April 26, 2011 |
More than 3,100 refund checks totaling $1.5 million have been sent to Latinos who were allegedly charged higher prices for home loans by a Bakersfield mortgage company, the Federal Trade Commission said. The checks were part of a settlement last year with Golden Empire Mortgage Inc. and its owner, Howard D. Kootstra, after the FTC accused them of illegally charging Latino customers more for mortgages than non-Latino borrowers. The practice violated the Equal Credit Opportunity Act, which bars creditors from discriminating against loan applicants on the basis of race, color, national origin or other factors.
April 2, 2011
When Google launched Google Buzz last year in a bid to challenge Facebook and Twitter, it drew an angry backlash from consumers and privacy advocates who complained that the company had disclosed potentially sensitive personal information about users without their knowledge. That misstep, which Google quickly corrected, has now turned into a step forward for consumer privacy. The Federal Trade Commission announced Wednesday that it had reached an agreement with Google that establishes two important new principles about what companies must do before disclosing their customers' personal details.
February 11, 2011 |
A privacy bill introduced in Congress on Friday raised the possibility that Internet users will be able to prevent advertisers from tracking what they do online. Similar to the 2003 Do Not Call Registry that prevents telemarketers from calling consumers who don't want to be contacted, the "Do Not Track" bill would allow the Federal Trade Commission to force online advertisers to respect the wishes of users who do not want to be tracked for marketing purposes. "Failure to do so would be considered an unfair or deceptive act punishable by law," said a statement from the office of Rep. Jackie Speier (D-Hillsborough)
November 29, 2010 |
A weekly roundup of alleged cons, frauds and schemes to watch out for. Online dating ? People who use online dating services should be careful that what seems like love may only be a ruse to get money, the Federal Trade Commission warned in a recent bulletin. Some people use dating sites to form bonds and then ask for money, the FTC said. Consumers should be cautious if someone they meet online immediately professes love or asks for money so they can travel to meet them, the FTC said.
September 27, 2010 |
The Federal Trade Commission has filed a complaint against Los Angeles-based pomegranate juice maker Pom Wonderful and its billionaire owners, Lynda and Stewart Resnick, alleging that they violated federal law by making "false and unsubstantiated claims" about the health benefits of their products. Since its launch in 2002, the garnet-red juice in the curvy little bottle gave way to a marketing craze of flavored fruit teas, martinis and salad dressings — a culinary boom bolstered by Pom's products advertised as helping to treat conditions including heart disease, prostate cancer and erectile dysfunction.
August 10, 2010 |
Two auto safety advocacy groups are asking the Federal Trade Commission to prohibit Enterprise Holdings Inc., the owner of the Enterprise, National and Alamo rental car companies, from renting out recalled vehicles that have not been fixed. The Center for Auto Safety and Consumers for Auto Reliability and Safety petitioned the FTC to stop the practice. They were joined in the petition by Carol Houck, the mother of two young women killed in the 2004 crash of a PT Cruiser rented from Enterprise Rent-a-Car.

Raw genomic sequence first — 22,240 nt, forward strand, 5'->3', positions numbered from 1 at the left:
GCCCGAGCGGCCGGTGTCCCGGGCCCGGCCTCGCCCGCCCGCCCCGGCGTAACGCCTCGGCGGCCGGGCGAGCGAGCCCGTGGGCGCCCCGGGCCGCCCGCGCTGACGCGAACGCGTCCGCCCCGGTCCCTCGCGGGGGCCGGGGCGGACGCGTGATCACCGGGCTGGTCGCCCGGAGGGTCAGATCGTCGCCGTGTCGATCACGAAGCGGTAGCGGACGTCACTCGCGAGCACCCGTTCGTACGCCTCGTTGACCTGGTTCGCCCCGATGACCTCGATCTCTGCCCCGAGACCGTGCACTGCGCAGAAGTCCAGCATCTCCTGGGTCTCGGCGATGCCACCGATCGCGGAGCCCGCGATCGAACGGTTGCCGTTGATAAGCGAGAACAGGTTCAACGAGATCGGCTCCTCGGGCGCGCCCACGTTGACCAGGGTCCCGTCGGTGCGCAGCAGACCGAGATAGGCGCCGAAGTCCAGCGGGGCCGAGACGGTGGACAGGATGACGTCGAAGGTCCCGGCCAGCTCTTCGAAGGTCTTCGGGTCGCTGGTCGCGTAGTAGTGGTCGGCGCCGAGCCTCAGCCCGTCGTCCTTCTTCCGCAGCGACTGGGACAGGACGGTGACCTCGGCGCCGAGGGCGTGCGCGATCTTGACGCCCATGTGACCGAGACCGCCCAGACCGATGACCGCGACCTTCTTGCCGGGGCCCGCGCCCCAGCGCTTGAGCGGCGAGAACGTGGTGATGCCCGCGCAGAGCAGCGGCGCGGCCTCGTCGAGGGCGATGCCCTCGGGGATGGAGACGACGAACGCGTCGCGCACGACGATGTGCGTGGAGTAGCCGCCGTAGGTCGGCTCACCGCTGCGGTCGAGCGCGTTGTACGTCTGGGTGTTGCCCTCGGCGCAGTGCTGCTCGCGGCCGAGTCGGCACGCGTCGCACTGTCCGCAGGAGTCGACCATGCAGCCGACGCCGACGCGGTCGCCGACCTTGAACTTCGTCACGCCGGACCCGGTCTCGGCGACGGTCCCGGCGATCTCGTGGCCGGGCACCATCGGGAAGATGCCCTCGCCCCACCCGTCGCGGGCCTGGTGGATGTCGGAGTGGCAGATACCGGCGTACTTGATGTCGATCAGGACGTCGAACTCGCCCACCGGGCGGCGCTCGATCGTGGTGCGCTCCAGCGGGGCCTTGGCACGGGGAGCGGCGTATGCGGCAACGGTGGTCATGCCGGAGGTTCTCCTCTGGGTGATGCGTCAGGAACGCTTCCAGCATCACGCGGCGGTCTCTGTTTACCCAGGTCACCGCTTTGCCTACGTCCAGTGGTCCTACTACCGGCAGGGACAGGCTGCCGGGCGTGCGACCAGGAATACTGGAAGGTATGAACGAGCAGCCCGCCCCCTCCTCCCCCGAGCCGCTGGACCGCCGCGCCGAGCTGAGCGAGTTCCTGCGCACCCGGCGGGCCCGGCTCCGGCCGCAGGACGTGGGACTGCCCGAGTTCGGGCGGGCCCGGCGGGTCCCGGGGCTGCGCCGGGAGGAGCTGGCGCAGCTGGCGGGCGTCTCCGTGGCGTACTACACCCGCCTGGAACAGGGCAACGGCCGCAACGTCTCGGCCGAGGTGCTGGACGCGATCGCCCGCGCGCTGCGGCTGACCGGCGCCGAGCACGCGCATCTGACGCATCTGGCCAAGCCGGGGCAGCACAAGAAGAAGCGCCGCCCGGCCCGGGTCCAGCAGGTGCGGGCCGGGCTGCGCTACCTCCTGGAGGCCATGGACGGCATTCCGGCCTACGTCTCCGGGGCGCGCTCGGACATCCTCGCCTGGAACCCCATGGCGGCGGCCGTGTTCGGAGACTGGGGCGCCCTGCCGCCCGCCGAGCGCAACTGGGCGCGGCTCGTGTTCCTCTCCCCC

August 3, 2010 |
Intel Corp., the world's largest computer chip maker, has agreed to settle its antitrust case with the Federal Trade Commission, the agency said Tuesday. The FTC issued a statement announcing that details of the settlement would be disclosed Wednesday at a news conference. The FTC had sued in December, accusing Santa Clara, Calif.-based Intel of illegally using its dominance for a decade to block customers from buying competitors' products. The agency said Intel forced computer makers into exclusive deals and blocked rivals from making their chips work with Intel's.
June 10, 2010 |
U-Haul International Inc. has settled charges that it tried to fix truck rental prices with rival Avis Budget Group Inc., the Federal Trade Commission said Wednesday. U-Haul, which is owned by Amerco, had publicly and privately reached out to Budget several times from 2006 to 2008 to try to push up rates for one-way truck rentals, the FTC said. The FTC said U-Haul Chief Executive Edward Shoen learned in 2006 that Budget was pushing down some rental rates, prompting him to try to collude with rivals on prices.
February 19, 2010 |
Bruce Springsteen fans who bought seats for a hugely popular "Working on a Dream" concert last year were sold "phantom tickets" that Live Nation Entertainment Inc.'s Ticketmaster unit didn't have in hand, according to the Federal Trade Commission. The federal agency, which had accused the company of "deceptive bait-and-switch tactics," Thursday denounced the practice, which left hundreds of would-be concertgoers without tickets they thought they had legitimately purchased on Ticketmaster's TicketsNow resale site.
January 10, 2010 |
For mortgage applicants and home buyers, it's been a six-year wait, but the Federal Trade Commission and the Federal Reserve finally have come out with consumer credit protection rules first required by Congress in 2003. In late December, the two agencies published regulations designed to safeguard loan applicants from overcharges on interest rates caused by erroneous or outdated negative information in their national credit bureau files. The rules require lenders to alert consumers when derogatory credit data cause them to be charged higher rates and down payments or receive less than optimal terms on a "risk-based pricing" system.